Shane Bunting is an officer and firearms instructor at the Joshua Police Department. He shared information specific to that assignment with CPA class
Shane Bunting is an officer and firearms instructor at the Joshua Police Department. He shared information specific to that assignment with CPA class members last week. (Joshua Star /JIM GIBBS)
Shane Bunting, an officer and firearms instructor at the Joshua Police Department, talked to members of the Joshua Citizens Police Academy recently about the use of force and the decisions that police officers have to make every day.

“Technically, the use of force is the right of an individual or authority to settle conflicts or prevent certain actions by applying measures to either dissuade another party from a particular course of action, or physically intervene to stop them,” Bunting said. “That sounds like a pretty neatly defined definition. But, in reality, when you get in a situation where you have to decide whether or not you have to use deadly force, you only have a split second to decide whether to use deadly force or not. And, honestly, a lot of police officers and military personnel get shot or killed because they are hesitant to use deadly force.

“They are worried about getting sued or going to court or all the things that could possibly happen if they use deadly force,” he added. “And, in that split second, they are shot and killed.”

Bunting is a trained weapons instructor and retired military veteran who has seen his share of battles in Afganistan and other hot spots in the world.

“Fortunately, we have things like tasers and rubber bullets and things like that that we can use first before we actually have to fire a weapon at a suspect,” he said. “When you do have to draw your weapon, it really depends on a lot of other factors.”

Some of those factors, Bunting said, are the severity of the crime, the nature and extent of the threat posed by the suspect, the degree to which the suspect resists arrest or detention and any attempts by the suspect to evade arrest by flight.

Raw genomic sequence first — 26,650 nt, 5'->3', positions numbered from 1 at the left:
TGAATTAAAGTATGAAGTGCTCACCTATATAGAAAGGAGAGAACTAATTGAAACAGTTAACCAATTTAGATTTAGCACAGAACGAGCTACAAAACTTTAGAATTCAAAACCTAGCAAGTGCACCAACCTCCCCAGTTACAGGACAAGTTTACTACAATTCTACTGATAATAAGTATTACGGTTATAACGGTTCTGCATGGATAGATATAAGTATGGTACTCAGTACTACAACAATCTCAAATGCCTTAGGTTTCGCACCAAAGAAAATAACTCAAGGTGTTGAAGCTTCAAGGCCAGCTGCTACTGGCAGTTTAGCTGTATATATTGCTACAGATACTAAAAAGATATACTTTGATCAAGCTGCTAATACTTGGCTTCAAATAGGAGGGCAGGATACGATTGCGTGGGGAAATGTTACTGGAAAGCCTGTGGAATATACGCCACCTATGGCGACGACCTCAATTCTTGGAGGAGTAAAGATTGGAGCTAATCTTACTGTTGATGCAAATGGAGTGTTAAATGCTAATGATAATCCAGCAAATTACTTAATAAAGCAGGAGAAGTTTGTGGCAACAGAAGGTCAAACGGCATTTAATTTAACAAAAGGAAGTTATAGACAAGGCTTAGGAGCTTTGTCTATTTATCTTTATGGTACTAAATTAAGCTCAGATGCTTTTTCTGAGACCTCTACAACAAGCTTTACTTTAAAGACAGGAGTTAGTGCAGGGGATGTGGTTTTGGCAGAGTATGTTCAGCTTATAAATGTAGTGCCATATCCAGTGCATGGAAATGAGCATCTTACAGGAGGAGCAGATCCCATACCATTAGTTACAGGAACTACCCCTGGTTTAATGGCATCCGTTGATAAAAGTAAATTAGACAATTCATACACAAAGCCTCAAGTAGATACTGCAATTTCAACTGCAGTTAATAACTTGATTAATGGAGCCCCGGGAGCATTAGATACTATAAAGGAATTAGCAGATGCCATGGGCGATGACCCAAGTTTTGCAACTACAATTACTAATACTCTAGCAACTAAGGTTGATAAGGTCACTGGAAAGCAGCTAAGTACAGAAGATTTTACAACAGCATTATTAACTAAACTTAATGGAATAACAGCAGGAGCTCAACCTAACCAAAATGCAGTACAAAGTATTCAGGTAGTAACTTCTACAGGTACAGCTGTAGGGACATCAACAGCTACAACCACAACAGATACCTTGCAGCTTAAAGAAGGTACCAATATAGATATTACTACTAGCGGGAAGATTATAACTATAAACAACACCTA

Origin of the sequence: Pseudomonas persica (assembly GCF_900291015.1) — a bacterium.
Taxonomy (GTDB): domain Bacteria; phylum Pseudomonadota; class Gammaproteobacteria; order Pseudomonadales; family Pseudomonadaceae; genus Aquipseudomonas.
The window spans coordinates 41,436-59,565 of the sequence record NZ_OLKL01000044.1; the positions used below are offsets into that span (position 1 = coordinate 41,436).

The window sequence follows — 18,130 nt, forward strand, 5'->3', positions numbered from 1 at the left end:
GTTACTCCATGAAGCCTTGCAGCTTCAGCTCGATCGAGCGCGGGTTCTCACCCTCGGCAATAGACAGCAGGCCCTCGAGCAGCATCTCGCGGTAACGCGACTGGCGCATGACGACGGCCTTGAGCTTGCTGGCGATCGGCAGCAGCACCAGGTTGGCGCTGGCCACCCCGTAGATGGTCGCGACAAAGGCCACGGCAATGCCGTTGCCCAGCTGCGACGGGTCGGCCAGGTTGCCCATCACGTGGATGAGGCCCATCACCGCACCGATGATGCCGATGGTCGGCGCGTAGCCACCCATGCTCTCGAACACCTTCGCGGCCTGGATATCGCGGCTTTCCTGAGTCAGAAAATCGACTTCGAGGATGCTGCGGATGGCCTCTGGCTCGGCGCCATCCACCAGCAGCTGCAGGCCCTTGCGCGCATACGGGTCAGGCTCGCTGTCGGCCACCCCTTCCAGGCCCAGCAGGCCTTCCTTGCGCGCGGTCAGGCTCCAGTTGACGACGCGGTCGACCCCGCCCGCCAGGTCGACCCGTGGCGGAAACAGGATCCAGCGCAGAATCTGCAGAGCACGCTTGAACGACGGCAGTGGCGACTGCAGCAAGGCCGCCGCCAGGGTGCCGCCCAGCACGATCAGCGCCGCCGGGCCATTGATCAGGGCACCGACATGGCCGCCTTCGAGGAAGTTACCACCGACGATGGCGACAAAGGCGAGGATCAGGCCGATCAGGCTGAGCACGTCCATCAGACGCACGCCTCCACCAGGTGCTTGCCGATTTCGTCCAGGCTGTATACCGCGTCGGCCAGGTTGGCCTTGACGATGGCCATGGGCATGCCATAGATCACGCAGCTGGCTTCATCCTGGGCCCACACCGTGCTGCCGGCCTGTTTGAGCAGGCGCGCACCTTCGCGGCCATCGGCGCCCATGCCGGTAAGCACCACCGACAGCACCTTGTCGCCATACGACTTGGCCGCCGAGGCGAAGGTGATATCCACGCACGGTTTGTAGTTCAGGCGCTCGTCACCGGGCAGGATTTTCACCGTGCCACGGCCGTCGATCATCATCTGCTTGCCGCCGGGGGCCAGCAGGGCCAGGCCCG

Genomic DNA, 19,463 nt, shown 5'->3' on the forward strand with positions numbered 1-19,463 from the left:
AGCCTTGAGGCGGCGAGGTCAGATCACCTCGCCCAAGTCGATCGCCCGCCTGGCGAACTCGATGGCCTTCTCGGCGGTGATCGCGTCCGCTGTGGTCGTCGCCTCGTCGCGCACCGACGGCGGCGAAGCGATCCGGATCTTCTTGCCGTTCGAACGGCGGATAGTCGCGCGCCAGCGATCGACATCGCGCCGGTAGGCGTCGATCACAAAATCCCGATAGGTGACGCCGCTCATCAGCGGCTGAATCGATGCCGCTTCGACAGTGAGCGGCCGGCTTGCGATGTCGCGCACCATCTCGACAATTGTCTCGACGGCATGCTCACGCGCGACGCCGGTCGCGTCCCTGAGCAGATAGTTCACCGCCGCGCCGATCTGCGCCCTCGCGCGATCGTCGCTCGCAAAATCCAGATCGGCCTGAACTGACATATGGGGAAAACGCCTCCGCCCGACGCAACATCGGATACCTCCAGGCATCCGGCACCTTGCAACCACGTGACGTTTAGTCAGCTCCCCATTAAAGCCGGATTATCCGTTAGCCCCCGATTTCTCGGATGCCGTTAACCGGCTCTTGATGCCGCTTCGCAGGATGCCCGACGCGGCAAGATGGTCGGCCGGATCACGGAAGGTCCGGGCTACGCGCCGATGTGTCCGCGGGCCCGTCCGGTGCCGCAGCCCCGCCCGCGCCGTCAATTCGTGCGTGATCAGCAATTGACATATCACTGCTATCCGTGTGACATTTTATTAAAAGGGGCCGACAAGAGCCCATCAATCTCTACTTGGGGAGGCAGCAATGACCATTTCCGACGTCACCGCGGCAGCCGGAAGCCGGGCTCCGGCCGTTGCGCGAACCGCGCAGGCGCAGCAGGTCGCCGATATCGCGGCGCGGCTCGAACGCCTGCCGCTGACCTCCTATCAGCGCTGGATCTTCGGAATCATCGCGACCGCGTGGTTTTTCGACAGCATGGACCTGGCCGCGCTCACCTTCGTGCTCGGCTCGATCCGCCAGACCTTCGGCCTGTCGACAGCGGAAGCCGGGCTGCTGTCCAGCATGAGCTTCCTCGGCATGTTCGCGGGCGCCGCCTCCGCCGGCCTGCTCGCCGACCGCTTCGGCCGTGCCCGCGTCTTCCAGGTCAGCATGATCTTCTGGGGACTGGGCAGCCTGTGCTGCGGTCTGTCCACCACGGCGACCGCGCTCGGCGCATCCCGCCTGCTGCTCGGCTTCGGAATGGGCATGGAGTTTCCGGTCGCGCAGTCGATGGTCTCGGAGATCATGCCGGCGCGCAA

“If a suspect steals a piece of bubble gum and drives away in a car, then we probably won't use force to try to detain him,” Bunting said. “But if he has just shot and killed somebody then, yes, we are going to use force to try and stop him. And that's the main thing you have to think about as a police officer. Is this person a threat to another individual or the general public? If the answer is yes, then we have to do whatever is necessary to stop that person from hurting another citizen.”

Bunting was asked about the use of pepper spray to help subdue a suspect.

“Personally, I don't like using pepper spray because it not only gets on the suspect, but it gets all over you and anyone else who happens to be around,” Bunting said. “The taser works best because it allows you to stop the suspect from doing any harm to anyone.”

Bunting said that the tasers only work for a short time, however.

“After the suspect is hit with the taser and the effects of the taser wear off, the suspect feels fine again and can keep resisting arrest,” Bunting said. “And, many times, shooting a suspect with a taser will just make him mad, so you have to be careful how you use it.”